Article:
Tag Archives: iga nephropathy

Summer Started Out Great, and Then…

I’m having trouble concentrating on any one thing. I’ll tell you why.

This June started out great. It was the end of my daughter’s junior year of high school. She received a huge, unexpected scholarship from R.I.T. (so proud of her!) and it looked like everything else was going great for our family. The biggest problem was trying to figure out how she’d get the rest of the money for school by the end of her senior year.

A week later, I ended up in the hospital. It started with a bloody nose that wouldn’t quit. Learned I had extremely high blood pressure and my kidneys functioned at less than 15%. After a bunch of tests and biopsy, we learned I have IgA Nephropathy. Probably had it for at least 20 years. No diabetes, no doing anything to myself to get to this. It just is. I am, otherwise, healthy.

I was told I’ll need a transplant and that I should get an AV fistula fast in case I need to go on dialysis before that can happen. All this, I learned in July. Not long after, my husband was laid off after 23 years of working for the same person. It seemed his boss (the same boss we’ve done things for over the years like family) didn’t like that his hardest and more reliable worker would have to take a few days off to be at his wife’s side. He made up some other excuse, of course. But we know the truth. My husband was the highest paid and, even though he opened the business each day and barely ever missed a day in all the years, it was an opportunity for his boss to get rid of him and hire two more guys making far less. Maybe it makes sense somewhere along the lines, but I can’t say it doesn’t hurt like hell to us. Especially with the timing.

While this was going on, I had to fight for health insurance. Couldn’t get it easily before when we had jobs. They wanted too much a month. And yes, we were penalized on last years income tax. It wasn’t like we didn’t want health insurance. It was impossible to afford it. Anyone owning property in New York knows our problem. The taxes for property and school alone are sky high, while businesses are disappearing. Jobs that are left suck. Any hope of starting up your own business ends quick because our state always finds ways to need (demand) our money. Apparently, more than we do. It’s for the greater good and all. Yadda Yadda.

The one good thing about losing a long time job is that now we have health insurance. I say that with a bit of sarcasm. I hate, hate, hate having to rely on government at all. It took 30 days after he lost his job to get health insurance. And because I didn’t have it, I wasn’t allowed on the transplant list yet. I wasn’t seen to put an AV fistula in until late September either.

That in itself was an ordeal. Traveling 80 miles to Syracuse with nothing, but unemployment to support us. Had to go up once to meet the surgeon. Again for pretesting, which could have been done near us, and again for the surgery. I was there for the surgery. The doctor wasn’t. Not his fault. There was an emergency. So, after 16 hours of fasting, they finally gave me some food and sent me home. They rescheduled for October.

In between this, we had to go back to Syracuse to learn what we needed to do to get on the transplant list. A lot, but I’m happy to say all, but one of it is done now. Just have to get a note from the dentist, which I will be seeing today.

The AV fistula surgery went well. At least, we thought. For two weeks I couldn’t use my left hand much. The artery and vein were fused in my wrist. So, it made it a little hard to move. When it was time to go get the stitches out, they told me that I had to do some short surgery thing where they put a thin catheter in my artery/vein to widen them, or see if it works. Ten minutes into it I felt the worst Charlie horse throughout my arm. As they tried to numb the pain, I felt the needles. They ended it and said the surgery worked, but was unusable.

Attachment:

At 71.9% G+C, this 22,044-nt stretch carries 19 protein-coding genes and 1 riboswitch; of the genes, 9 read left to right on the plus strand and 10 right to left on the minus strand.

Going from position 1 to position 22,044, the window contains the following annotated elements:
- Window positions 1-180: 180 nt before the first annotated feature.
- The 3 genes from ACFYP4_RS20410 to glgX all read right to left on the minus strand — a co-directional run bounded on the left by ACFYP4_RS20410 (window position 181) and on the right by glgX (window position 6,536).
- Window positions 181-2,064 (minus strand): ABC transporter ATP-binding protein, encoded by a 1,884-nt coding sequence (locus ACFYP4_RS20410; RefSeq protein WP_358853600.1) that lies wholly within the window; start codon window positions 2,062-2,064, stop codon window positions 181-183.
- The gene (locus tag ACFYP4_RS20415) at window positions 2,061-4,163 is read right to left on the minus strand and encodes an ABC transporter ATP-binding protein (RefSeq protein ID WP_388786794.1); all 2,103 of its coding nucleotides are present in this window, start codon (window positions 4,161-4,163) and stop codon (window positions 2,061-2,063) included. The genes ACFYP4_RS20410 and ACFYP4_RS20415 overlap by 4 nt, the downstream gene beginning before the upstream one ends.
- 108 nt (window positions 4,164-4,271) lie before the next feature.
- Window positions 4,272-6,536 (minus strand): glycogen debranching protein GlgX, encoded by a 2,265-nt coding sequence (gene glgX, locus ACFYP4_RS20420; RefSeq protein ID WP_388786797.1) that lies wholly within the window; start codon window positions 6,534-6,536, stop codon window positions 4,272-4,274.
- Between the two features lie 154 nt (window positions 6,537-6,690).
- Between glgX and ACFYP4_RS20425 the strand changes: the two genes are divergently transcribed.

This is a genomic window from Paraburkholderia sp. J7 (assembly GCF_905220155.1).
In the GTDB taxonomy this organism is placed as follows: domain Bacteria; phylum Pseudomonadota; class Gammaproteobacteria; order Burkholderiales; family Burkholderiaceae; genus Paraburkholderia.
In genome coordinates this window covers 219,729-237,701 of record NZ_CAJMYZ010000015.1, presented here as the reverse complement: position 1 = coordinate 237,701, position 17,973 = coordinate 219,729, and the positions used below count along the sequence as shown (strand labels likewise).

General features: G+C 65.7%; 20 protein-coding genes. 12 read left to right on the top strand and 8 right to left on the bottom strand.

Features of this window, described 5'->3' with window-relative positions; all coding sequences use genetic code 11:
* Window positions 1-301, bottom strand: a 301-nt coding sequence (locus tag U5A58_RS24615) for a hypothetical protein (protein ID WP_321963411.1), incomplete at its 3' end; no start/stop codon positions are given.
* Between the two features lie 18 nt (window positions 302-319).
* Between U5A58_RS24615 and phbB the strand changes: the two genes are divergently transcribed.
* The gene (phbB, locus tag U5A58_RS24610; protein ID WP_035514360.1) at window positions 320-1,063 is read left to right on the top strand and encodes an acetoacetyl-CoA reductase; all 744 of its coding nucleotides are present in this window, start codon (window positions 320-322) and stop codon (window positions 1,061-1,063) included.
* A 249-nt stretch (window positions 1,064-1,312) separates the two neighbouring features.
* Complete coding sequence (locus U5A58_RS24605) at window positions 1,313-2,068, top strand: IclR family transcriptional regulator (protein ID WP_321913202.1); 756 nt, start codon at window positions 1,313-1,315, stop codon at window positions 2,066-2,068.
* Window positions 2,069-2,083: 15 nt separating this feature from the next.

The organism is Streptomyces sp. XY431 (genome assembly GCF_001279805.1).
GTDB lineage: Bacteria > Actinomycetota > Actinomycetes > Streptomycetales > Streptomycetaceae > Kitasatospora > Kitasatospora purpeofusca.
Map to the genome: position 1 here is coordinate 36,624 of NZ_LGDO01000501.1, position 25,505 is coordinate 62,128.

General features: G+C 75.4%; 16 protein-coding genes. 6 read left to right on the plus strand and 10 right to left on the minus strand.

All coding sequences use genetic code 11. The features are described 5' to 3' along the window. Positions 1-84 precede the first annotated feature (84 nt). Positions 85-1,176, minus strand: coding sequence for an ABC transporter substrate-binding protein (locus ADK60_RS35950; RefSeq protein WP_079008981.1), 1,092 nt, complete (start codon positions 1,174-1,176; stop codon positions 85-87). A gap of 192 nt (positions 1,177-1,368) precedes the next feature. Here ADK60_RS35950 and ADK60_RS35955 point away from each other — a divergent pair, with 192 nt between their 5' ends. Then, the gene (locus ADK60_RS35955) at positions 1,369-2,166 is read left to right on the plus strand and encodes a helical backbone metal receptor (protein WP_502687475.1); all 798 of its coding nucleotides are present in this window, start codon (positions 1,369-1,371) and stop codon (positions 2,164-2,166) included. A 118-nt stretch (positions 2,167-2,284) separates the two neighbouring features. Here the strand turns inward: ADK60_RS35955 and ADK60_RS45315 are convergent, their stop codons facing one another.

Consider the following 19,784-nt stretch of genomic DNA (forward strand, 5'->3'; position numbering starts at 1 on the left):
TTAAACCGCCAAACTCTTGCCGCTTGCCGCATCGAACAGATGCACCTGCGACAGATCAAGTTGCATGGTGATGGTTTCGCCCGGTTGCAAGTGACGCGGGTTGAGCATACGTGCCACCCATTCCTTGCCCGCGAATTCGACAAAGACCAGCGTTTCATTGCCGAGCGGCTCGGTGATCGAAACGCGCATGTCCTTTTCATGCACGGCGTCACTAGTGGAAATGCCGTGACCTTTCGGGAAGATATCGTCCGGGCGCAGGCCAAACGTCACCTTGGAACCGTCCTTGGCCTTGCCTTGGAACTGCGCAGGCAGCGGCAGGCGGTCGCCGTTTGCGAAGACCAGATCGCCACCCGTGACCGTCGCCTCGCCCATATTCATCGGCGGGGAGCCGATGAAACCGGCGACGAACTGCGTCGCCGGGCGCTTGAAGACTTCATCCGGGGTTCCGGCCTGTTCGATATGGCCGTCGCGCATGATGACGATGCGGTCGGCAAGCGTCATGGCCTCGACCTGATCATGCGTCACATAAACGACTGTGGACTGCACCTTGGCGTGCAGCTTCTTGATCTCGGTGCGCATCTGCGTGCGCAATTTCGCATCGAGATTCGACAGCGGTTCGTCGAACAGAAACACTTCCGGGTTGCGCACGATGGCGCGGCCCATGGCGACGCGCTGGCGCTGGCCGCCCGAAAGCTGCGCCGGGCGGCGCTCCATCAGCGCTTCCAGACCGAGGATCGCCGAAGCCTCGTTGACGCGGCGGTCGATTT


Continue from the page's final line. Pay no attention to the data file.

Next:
It seems I have a calcium build up in the way. The doctor told me not to worry. I had to do more ultrasounds on my arms and they’ll reschedule another surgery. He said my kidney doctor seems to think there’s no hurry on it. Which is not what my kidney doctor told me. That, and it can take up to 6 months to get it working.

It’s been almost two weeks since that happened. My arm looks like someone beat the crap out of me. New, angry bruises keep showing up, while the others are fading. I was finally able to straighten it out a few days ago. The pain was unbearable. I ended up using the pain killers they gave me for surgery that I didn’t end up needing at the time. Still, they didn’t touch this pain. My wrist aches as the weather gets colder and my tendinitis is acting up. Most likely from the way my arm was held as they tortured…I mean, worked on me. I keep being told I have the best kidney doctors and surgeons around. Yet, I feel miserable. Not from my kidneys though. No pain at all there. The pain is all from what they’ve done. I haven’t mentioned everything.

I’m thankful at this moment that I feel no pain from my kidneys. I’m stressed beyond belief though. I keep trying not to be. It’s hard. So many bad things keep happening. I cry every time someone asks me how it’s going. Then I get mad at myself for crying. I have always been the independent one and now I have to rely on strangers. Let doctors and government decide if I get to live or die based on their rules.

This is my daughter’s senior year. I looked forward to sharing her excitement with it. There’s still so much to do until graduation. But the last few months have all centered on me. And I hate that. I’m trying to turn things around though. And hey, like I said, I have most of what I need to get done to get on the transplant list.

So, this is why this blog has been neglected and I’m sorry. Will still try to make something of it though. I’ll feel better. I’m sure.

Thanks for listening.

-Trace